Thee are many more studies that need to be done to get a clear understanding of the Bourbon virus as this is the first known case. Dr. Dana Hawkinson with the University of Kansas Hospital explains: “we have to assume this has been around for some time, and we haven’t been able to diagnose it. We suspect there have been milder cases and people have recovered from them, but we don’t have a lot of information.” (Source.)
Tick-borne diseases can be very serious if not diagnosed and treated properly. If you spend time outdoors in the months ticks are known to be active, it’s important to thoroughly check your body for ticks. If you see one, remove it and place in a plastic bag in case you feel it needs to be tested. If you start to feel sick or experiencing any known symptoms, go to a doctor.
At Mosquito Squad, we protect our clients from the nuisance and dangers of ticks with our tick treatments for the yard. We use a combination of our barrier spray and tick tubes to attack the ticks at different stages of their lifecycle, greatly reducing their opportunity to infect homeowners.
If you have questions on tick control for your yard, please contact your local Mosquito Squad office.
Ticks, like mosquitoes, are vectors of disease. When feeding, they transmit saliva and bacteria into their host’s skin and bloodstream. While Lyme disease may have received the most news in recent years, Rocky Mountain spotted fever can be extremely dangerous and is the most lethal rickettsial disease.
When it comes to transmitting Rocky Mountain, a new study out of Brazil is reporting that ticks don’t need as much time as we thought. Current literature states that the disease can be transmitted in 2 to 10 hours, but there are cases when the transmission could take place in just 10 minutes!
Marcelo Labruna of the University of Sao Paulo led the study where ticks were observed feeding on different animals. They found that if ticks had recently fed and then went to feed on another animal, they were able to transmit disease quicker than when they were first feeding.
The study also found that dogs play a primary roll in the spread of Rocky Mountain spotted fever in Brazil (know there as Brazilian fever). The majority of cases in the area are diagnosed in children and women who have little contact with tick habitats. It’s most likely that dogs are carrying ticks into the home or yard where they are then attaching to family members, meaning that they have previously fed.
A different type of tick, the wood tick, transmits Rocky Mountain in the US than in Brazil. That could result in different findings when it comes to transmission of the disease. Patrick Leisch, entomologist at the University of Wisconsin, explains that the best way to protect yourself from all tick-borne diseases is to avoid tick habitats, protect yourself properly, and educate yourself on the pest.
At Mosquito Squad, we protect our clients from the nuisance and dangers of ticks with our tick control services. We use a combination of our barrier spray and tick tubes to greatly reduce the tick population on a property. The barrier spray, applied by trained technicians every 2-3 weeks, eliminates adult ticks on contact. Tick tubes are placed on the property twice a year normally and use mice as a vehicle for the tick control product.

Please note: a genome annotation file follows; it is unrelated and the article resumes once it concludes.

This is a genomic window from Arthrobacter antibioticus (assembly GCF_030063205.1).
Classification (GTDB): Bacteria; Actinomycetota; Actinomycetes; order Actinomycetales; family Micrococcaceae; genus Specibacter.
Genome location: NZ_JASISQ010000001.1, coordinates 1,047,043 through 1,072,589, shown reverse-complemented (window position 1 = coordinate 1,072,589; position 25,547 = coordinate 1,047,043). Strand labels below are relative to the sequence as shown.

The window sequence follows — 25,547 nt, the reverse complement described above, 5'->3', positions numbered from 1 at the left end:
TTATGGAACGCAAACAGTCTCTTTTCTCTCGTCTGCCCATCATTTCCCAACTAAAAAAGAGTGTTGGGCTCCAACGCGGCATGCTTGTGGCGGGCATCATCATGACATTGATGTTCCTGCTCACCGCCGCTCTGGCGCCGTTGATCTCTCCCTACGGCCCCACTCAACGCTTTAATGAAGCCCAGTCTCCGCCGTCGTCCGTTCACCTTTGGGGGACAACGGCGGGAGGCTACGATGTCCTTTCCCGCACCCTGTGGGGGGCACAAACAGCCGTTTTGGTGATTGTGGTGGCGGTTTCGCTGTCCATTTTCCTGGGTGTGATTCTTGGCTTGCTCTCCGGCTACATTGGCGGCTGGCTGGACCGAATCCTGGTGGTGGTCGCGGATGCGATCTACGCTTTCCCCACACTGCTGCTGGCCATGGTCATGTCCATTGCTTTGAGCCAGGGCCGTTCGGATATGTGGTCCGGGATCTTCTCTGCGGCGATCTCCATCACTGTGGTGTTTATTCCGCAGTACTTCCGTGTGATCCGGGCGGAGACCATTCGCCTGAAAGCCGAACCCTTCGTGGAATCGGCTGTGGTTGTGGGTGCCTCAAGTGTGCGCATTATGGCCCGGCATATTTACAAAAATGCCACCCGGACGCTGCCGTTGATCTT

At Mosquito Squad, we pride ourselves on protecting our clients from the annoyance and dangers of mosquitoes and ticks. As the weather continues to warm up, we’ve seen an influx of requests for tick and mosquito control for the yard. And with news across the country of vector-borne disease, it is no surprise people are looking for ways to keep the bugs at bay.
Just last week, we discussed Chikungunya having been found in Florida and now new reports of dengue in the area have locals concerned over an outbreak. Dengue fever is a virus transmitted through the bite of a mosquito. Symptoms of dengue include rash, fever and muscle and joint pain. While there is no specific medication for dengue, patients that are able to stay hydrated are able to fight the disease successfully.
While Florida is being hit by these tropical mosquito-borne disease, early mosquito and bird tests in Illinois are positive for West Nile in the area. Many municipalities across the country catch and test mosquitoes. It not only helps them gauge how much municipal spraying is needed, but it also lets them know if mosquitoes carrying certain bacteria are present.
With an increase of ticks in many areas of the country, officials are concerned about the growing numbers of Lyme disease as well. From Michigan to Virginia to Vermont, local health officials are warning residents to be vigilant and take precautionary measures when spending outside in areas where ticks are known to be active.
Reducing your exposure to mosquitoes and ticks is the best way prevent vector-borne disease. At Mosquito Squad, we use a combination of mosquito spraying and tick tubes to cut down on the pest population on the property. Having continuous outdoor pest control, normally applied every 2-3 weeks, during the busy mosquito and tick months will reduce your mosquito population by 85-90%!
If you have questions on how to protect yourself from vector-borne disease, please contact your local Mosquito Squad office.